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Posts Tagged ‘History’

We’re not talking about Pillsbury.

Doughboy was a terms used to describe members of the U.S. Army or Marine Corps, most often use for members of the American Expeditionary Forces in World War I. While origins of the term are unclear it was initially sued in the Mexican-American War of 1846-48. There are other uses throughout history.

While World War I began in 1914, the United States didn’t enter the conflict until 1917, in part due to the American sentiment that we didn’t go fight wars for other people.

Because of the later entrance into the war, one of the jokes surrounding the term was that the doughboys were “kneaded” in 1914, but didn’t “rise” until 1917.

But for the script I’m working on, it’s a term of endearment used for my grandfather and his buddies. These doughboys came from the hills of the Blue Ridge Mountain and traveled to a far land to fight for their country. Many didn’t return.

All who did return were changed.

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My script, Clean Dry Socks: Diary of a Doughboy, continues to be a work in progress. As I’ve mentioned, it’s in the editing stages now.

But to get to his point I found that I had to read and research much more than what my grandfather had written in his diary, and what my aunt had provided in commentary.

So, for weeks, perhaps months, I read more about World War I. I searched the Internet. I listened to podcasts.

And then it really hit me that I didn’t need to “study war no more…”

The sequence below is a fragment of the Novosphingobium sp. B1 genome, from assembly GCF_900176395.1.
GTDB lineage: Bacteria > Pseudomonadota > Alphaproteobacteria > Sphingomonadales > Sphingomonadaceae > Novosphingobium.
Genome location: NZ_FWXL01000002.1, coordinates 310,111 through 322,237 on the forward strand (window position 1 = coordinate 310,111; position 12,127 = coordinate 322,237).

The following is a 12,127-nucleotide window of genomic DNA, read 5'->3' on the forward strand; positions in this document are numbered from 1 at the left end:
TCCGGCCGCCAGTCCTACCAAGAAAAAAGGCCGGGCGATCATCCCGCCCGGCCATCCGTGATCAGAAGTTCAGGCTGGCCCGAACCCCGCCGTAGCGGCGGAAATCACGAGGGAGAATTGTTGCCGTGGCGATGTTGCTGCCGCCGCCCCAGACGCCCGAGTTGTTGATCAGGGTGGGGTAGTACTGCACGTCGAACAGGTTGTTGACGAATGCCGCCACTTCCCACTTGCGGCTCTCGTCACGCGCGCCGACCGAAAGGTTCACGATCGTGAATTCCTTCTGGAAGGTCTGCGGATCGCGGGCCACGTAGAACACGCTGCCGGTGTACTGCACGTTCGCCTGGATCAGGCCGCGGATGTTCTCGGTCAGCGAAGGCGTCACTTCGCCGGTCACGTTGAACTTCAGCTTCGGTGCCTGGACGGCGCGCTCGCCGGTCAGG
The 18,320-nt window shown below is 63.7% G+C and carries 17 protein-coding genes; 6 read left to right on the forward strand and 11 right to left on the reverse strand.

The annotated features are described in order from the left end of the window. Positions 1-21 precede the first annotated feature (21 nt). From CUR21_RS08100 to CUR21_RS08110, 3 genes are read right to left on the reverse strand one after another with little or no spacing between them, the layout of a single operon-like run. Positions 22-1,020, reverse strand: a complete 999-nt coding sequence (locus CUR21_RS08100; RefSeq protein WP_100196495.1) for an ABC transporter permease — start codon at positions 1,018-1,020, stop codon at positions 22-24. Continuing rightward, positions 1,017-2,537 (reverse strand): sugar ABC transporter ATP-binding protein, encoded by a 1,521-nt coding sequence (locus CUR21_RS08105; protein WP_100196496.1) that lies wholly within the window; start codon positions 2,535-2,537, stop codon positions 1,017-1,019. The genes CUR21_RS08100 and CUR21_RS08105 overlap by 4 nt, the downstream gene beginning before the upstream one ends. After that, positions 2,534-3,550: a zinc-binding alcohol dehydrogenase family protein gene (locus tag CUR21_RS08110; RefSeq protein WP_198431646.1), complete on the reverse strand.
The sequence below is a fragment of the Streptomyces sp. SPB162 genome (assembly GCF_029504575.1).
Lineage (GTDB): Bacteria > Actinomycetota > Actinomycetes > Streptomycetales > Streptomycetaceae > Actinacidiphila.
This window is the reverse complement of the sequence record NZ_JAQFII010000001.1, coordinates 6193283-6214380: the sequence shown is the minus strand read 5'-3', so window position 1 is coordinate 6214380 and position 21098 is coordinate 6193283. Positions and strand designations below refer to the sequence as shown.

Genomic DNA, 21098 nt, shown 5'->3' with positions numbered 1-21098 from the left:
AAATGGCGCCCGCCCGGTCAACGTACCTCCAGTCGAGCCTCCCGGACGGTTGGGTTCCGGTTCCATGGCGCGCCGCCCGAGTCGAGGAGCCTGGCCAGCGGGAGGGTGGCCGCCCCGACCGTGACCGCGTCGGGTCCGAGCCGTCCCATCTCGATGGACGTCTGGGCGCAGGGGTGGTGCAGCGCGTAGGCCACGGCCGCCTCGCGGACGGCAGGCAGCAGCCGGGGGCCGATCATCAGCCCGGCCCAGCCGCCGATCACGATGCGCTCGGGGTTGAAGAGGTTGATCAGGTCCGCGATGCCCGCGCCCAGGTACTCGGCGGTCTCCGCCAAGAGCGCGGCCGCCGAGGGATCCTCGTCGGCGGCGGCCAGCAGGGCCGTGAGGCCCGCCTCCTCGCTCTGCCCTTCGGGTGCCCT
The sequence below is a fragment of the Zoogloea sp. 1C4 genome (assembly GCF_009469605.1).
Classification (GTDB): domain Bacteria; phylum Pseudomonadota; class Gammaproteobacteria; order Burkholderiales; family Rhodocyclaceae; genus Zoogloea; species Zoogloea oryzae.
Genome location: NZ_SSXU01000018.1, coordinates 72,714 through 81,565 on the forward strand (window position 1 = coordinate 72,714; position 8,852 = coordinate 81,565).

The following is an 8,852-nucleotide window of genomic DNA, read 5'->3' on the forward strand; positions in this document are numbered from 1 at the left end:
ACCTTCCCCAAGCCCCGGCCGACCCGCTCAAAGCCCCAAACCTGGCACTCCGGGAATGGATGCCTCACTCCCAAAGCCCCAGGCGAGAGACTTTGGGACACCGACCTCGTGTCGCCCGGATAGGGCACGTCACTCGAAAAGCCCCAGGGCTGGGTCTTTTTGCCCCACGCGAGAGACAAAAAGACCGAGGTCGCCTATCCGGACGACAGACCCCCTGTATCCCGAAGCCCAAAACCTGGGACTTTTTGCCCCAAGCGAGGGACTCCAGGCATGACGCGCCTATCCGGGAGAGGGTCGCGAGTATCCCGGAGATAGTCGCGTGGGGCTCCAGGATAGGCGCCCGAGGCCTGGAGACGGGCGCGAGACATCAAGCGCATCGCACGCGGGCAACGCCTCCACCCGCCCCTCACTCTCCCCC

The story I’m telling is that of one American soldier, not the entire U.S. military or England and France.

I’m telling one story, and the tendency is to want to put in all of the details, all of the history.

But, then I wonder how much an audience really needs to be told about the horrors of war. That’s almost a given. Almost.

What’s not a given is how that war affected the average soldier far away from home.

That’s the story I’m telling.

This blog is the story of that story. There’s work to be done.

After all, it’s a long way to Tipperary.

 

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My script, Clean Dry Socks:  Diary of a Doughboy, had its first public reading last night before the Richmond Playwrights’ Forum.

I am grateful for the opportunity to present my work, and am particularly grateful for the six actors who took an evening of their time and shared their talents.  I also appreciate the words of encouragement and instruction from the members of the Forum.

This has been a long time coming, and I’m excited about the prospects for the future.

As for last night’s experience, well, it was actually pretty good.

I mean, no one stepped up and said here’s a million dollars, let’s put this on the stage.  But the comments were supportive, and encouraging and gave me some new direction as well as solutions to some of the problems.

It remains a work in progress, and I have work to do.

But today, I’m a little farther down the road, a little closer to the stage.

And, that’s a good thing.

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worldwar1a

It’s been over eight months since last I posted here. I had high hopes and fancy plans to keep this going, along with my regular home on the web at The Write Side of My Brain. But schedules change, and plans change.

So, today I’m back and we’re taking this blog in a different direction. I’ll still talk occasionally about meetings and events, but for now, we’re looking at history, specifically World War I history.

I plan to be here every Tuesday to talk to you about the development of, and the promtion of my stage play.

See, I’ve written a script entitled: Clean Dry Socks: Diary of a Doughboy.

It’s a stage play based on the diary of my grandfather from World War I. The first public reading is this coming Monday with the Richmond Playwright’s Forum.

Here’s how the script came to be.

I’ve had a copy of the diary for years. The version I have was transcribed by my aunt, who also provided commentary and history. The original diary is now at the Library of Congress as part of the Veteran’s History Project.